Yep. You heard me. My daughter, Jess, who turned 14 years old yesterday, is a starting running back for the football team at Boardman Center Middle School. In her first game ever she ran for a 70 yard touchdown. Then she ran for two more touchdowns in the same game. In total, Jess racked up about 150 yards on the ground. I tried to get the video clip onto WordPress, but you can check it out on my facebook page on today’s date.
Her school splits each grade into two teams – one white and one maroon – for academic and other purposes. Kids on the same team will have more classes together and share the same teachers. Every year the 8th grade girls hold a Powder Puff game. It’s a flag football game that pits the girls of white against the girls in maroon. As you can imagine, bragging rights among Middle Schoolers is a pretty big deal, and so was this game.
I mentioned in a blog that this was the first year that I’ve coached soccer. My son’s (Zach) team needed a coach and so I gave it a shot. It is a recreational league that gives kids the opportunity to play without the pressure of having to win every game. Our last game was Saturday. After the game I reminded the kids and parents about what I had said at the first practice: “Having fun is the most important thing. If you have fun while learning about the game, even if we don’t win a game this season, I’ll consider this season a success.”
Then I said to the kids, “Did you have fun this season?” When they responded with a resounding “Yes!”, I noted, “Good, ’cause we didn’t win a single game!” A self-fulfilling prophecy wasn’t what I’d had in mind, but it was a good way to show that I had meant what I’d said.
Being in a performance driven society really messes us up spiritually. I’ve learned to be a risk taker because life is boring otherwise, and because it’s the foundation of an impregnable and growing faith. The difficult thing about faith is that you don’t always get what you want. You don’t always “win”.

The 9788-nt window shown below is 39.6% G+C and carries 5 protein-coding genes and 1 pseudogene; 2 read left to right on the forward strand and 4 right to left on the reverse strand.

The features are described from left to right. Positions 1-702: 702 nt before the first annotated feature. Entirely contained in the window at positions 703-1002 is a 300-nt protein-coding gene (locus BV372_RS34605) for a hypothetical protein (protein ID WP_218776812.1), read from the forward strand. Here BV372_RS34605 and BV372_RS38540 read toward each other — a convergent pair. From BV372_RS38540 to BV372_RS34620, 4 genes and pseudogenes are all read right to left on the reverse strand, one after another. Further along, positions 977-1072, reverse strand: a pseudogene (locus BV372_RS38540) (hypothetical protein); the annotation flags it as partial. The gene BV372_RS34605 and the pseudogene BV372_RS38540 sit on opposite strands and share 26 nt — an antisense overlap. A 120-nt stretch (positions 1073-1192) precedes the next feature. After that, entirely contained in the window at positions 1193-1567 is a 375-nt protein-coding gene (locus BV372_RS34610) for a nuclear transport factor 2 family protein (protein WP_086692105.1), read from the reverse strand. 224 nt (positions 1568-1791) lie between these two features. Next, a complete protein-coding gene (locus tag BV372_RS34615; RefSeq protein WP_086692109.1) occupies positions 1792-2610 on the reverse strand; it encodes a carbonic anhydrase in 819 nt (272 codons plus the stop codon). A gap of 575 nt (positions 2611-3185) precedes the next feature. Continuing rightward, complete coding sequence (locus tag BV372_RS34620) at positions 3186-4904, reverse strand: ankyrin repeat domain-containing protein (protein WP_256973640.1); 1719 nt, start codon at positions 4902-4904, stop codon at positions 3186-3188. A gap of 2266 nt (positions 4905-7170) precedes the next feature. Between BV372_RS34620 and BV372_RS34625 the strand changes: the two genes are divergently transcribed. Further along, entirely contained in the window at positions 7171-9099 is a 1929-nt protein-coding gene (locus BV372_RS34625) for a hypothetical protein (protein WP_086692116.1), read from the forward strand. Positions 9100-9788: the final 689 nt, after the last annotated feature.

So I’ve learned that there is something to the notion that you have to learn how to lose before you can know how to win. Jessica has been on teams that weren’t very successful. She’s been on mediocre teams. She’s been one of the best on her squad in some cases and not a starter in others. But, because she knows what it’s like to not be on top – and to be okay with that – she reacted beautifully to trouncing the maroon team in the highly touted Powder Puff game.
Am I more happy to hear her name shouted from the announcer than I would be if she didn’t do well? Absolutely. Am I more proud? Not in the least. If I give my kids the impression that the people who seem to be the most successful are the ones who should get the greatest approval from society, then there will be a fear of failure. With the fear of failure comes a hesitancy to try.
Does that sound like your church?
It’s a fine line to walk, this balancing act of living life to the fullest extent (including having fun!) and at the same time proving ourselves to be effective – especially if it’s for God’s glory. Feel free to try something that you may not accomplish. If the world doesn’t give you kudos, you can be sure that your God will.